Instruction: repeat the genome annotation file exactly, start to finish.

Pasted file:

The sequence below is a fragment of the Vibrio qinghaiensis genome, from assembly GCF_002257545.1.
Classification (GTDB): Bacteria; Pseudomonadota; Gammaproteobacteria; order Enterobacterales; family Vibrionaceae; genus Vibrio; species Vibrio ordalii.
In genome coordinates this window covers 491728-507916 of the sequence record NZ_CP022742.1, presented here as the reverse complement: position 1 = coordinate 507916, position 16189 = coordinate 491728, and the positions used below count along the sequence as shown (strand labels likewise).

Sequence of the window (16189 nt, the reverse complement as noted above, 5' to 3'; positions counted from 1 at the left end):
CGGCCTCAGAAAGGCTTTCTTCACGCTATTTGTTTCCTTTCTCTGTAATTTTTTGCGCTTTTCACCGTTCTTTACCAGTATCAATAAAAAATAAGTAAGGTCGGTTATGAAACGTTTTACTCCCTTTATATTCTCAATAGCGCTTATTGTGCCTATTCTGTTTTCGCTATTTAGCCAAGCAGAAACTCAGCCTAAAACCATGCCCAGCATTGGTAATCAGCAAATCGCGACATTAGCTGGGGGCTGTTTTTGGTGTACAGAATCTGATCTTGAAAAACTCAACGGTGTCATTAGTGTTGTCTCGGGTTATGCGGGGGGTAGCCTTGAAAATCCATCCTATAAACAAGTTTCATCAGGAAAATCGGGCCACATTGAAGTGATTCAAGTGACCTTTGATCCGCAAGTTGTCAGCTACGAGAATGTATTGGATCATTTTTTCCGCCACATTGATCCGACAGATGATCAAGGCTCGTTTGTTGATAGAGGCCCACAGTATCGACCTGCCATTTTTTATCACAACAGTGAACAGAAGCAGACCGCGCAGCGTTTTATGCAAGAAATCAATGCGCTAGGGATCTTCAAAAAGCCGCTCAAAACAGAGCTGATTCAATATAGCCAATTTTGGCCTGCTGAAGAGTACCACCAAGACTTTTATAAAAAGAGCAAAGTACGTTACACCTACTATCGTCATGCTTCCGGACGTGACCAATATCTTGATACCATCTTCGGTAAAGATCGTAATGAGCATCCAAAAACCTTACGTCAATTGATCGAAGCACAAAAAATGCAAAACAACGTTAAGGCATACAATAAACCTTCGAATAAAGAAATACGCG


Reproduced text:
The sequence below is a fragment of the Vibrio qinghaiensis genome, from assembly GCF_002257545.1.
Classification (GTDB): Bacteria; Pseudomonadota; Gammaproteobacteria; order Enterobacterales; family Vibrionaceae; genus Vibrio; species Vibrio ordalii.
In genome coordinates this window covers 491728-507916 of the sequence record NZ_CP022742.1, presented here as the reverse complement: position 1 = coordinate 507916, position 16189 = coordinate 491728, and the positions used below count along the sequence as shown (strand labels likewise).

Sequence of the window (16189 nt, the reverse complement as noted above, 5' to 3'; positions counted from 1 at the left end):
CGGCCTCAGAAAGGCTTTCTTCACGCTATTTGTTTCCTTTCTCTGTAATTTTTTGCGCTTTTCACCGTTCTTTACCAGTATCAATAAAAAATAAGTAAGGTCGGTTATGAAACGTTTTACTCCCTTTATATTCTCAATAGCGCTTATTGTGCCTATTCTGTTTTCGCTATTTAGCCAAGCAGAAACTCAGCCTAAAACCATGCCCAGCATTGGTAATCAGCAAATCGCGACATTAGCTGGGGGCTGTTTTTGGTGTACAGAATCTGATCTTGAAAAACTCAACGGTGTCATTAGTGTTGTCTCGGGTTATGCGGGGGGTAGCCTTGAAAATCCATCCTATAAACAAGTTTCATCAGGAAAATCGGGCCACATTGAAGTGATTCAAGTGACCTTTGATCCGCAAGTTGTCAGCTACGAGAATGTATTGGATCATTTTTTCCGCCACATTGATCCGACAGATGATCAAGGCTCGTTTGTTGATAGAGGCCCACAGTATCGACCTGCCATTTTTTATCACAACAGTGAACAGAAGCAGACCGCGCAGCGTTTTATGCAAGAAATCAATGCGCTAGGGATCTTCAAAAAGCCGCTCAAAACAGAGCTGATTCAATATAGCCAATTTTGGCCTGCTGAAGAGTACCACCAAGACTTTTATAAAAAGAGCAAAGTACGTTACACCTACTATCGTCATGCTTCCGGACGTGACCAATATCTTGATACCATCTTCGGTAAAGATCGTAATGAGCATCCAAAAACCTTACGTCAATTGATCGAAGCACAAAAAATGCAAAACAACGTTAAGGCATACAATAAACCTTCGAATAAAGAAATACGCG